Colombian citizens’ perception on corruption in the country has neither improved nor worsened for the third year running in 2014, revealed NGO Transparency International on Wednesday.
Colombia’s negative record in the annual global Corruption Perception Index prepared by the international civil society organization has virtually not changed since the last year’s ranking.
Colombia remains ranked 94th out of the total of 175 countries included in the report.
This year’s study indicates that despite the efforts by the government and the private sector to combat corruptio
n in the country, the perception of the problem hasn’t significantly improved.
The Corruption Perceptions Index ranks countries and territories based on how corrupt their public sector is perceived to be.
“A country or territory’s score indicates the perceived level of public sector corruption on a scale of 0 (highly corrupt) to 100 (very clean). A country or territory’s rank indicates its position relative to the other countries and territories in the index,” explains the NGO.
Colombia’s citizens gave their country a 37 out of 100 for the level of transparency displayed by their government. In 2013, the number was just a point less. 36 was also the score in the 2012 index.
“This slight change in the ranking is a result of an improved evaluation in the World Economic Forum’s 2014 Executive Opinion Survey (from 28 in 2013 to 33 in 2014), which tests the opinion of executives and experts in risk assessment,” said the Colombian branch of Transparency International.
In Latin America & the Caribbean, Colombia continued in the bottom half of the list of countries in regards to corruption, occupying the 18th spot of 30, lower than the average score of 45. Leading the regional ranking is Barbados on 17th position, followed by Chile and Uruguay on 21st.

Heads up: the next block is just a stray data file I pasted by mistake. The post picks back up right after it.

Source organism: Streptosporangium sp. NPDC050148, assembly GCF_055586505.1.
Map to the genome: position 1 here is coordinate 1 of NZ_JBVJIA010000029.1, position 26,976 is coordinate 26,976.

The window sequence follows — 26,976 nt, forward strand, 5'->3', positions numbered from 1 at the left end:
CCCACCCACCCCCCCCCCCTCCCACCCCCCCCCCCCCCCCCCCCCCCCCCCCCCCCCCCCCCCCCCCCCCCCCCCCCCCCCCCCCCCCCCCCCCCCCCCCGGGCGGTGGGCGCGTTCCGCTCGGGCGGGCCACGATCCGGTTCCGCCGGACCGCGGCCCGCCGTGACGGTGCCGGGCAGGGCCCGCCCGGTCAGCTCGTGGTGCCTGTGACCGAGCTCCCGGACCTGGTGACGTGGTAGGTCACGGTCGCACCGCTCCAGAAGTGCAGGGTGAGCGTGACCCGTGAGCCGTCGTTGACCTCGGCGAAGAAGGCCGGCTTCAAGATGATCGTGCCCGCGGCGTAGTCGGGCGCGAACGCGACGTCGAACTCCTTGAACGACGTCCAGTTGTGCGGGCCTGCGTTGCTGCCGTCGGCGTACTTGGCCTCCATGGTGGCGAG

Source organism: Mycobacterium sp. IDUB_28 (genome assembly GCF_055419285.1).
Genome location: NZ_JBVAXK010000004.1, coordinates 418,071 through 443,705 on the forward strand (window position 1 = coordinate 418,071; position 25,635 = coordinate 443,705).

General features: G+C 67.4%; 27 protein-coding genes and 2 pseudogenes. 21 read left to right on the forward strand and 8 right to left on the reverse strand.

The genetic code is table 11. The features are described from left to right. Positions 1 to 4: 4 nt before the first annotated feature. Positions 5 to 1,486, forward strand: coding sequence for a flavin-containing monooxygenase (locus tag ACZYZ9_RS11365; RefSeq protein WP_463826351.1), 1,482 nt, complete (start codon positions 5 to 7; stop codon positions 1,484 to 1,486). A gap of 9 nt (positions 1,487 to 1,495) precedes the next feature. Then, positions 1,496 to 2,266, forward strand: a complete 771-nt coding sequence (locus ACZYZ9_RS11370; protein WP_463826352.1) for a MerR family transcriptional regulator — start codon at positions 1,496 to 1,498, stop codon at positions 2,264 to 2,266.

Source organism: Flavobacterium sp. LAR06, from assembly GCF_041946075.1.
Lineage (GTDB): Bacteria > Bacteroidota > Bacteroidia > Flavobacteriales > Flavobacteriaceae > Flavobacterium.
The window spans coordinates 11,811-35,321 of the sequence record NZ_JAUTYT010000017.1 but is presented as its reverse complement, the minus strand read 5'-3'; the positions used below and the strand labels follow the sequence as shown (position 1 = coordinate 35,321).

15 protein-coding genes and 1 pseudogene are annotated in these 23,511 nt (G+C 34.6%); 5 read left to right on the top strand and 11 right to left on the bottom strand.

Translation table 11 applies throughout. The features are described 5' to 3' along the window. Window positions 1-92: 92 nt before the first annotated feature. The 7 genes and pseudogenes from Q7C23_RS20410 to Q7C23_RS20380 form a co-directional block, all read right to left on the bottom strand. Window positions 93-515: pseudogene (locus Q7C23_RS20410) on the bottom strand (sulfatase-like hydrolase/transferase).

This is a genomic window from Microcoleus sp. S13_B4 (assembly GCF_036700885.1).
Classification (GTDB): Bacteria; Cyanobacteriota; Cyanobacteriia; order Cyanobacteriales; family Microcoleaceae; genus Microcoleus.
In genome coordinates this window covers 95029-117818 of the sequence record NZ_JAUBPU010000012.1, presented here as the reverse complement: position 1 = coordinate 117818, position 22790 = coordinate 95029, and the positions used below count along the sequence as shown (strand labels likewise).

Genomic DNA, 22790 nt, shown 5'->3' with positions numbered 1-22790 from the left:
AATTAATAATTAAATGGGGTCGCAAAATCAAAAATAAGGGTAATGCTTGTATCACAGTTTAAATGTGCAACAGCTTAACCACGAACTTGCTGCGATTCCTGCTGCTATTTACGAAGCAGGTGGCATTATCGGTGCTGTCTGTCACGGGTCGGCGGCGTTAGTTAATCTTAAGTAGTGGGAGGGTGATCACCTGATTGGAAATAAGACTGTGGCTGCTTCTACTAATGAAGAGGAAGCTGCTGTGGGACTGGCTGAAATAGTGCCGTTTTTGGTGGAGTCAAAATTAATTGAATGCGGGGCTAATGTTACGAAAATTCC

Colombia shares the 94th spot worldwide with countries such as Liberia, Egypt and Panama.
For Elisabeth Ungar, the director of Transparency for Colombia, the results show that although there have been some efforts from the government and the civil society to fight the issue, the perception that the country maintains high levels of corruption is unchanged.
“The measures adopted, such as the anti-corruption statute or the “Colombia buys Efficiently” initiative are yet to produce the desired effects. But it is necessary to continue with the changes,” said Ungar.
For Camilo Alberto Enciso from President Juan Manuel Santos‘ Secretary of Transparency office, the index has its advantages as it assesses the citizens’ perception of the problem, but there are some important variables it doesn’t take into account.
“The report doesn’t consider concrete, tangible actions the state has taken to prevent corruption,” he said.
For Enciso, the efficiency of the state’s fight against corruption must be measured by other indicators, which better reflect the institutional efforts to prevent corruption and guarantee transparency.
“94th position is very far from where we desire to be. We want to be among the first countries on the list,” concluded the official.
- CORRUPTION PERCEPTIONS INDEX 2014: RESULTS (Transparency International)
- Colombia está a media tabla en índice de corrupción entre 175 países (El Tiempo)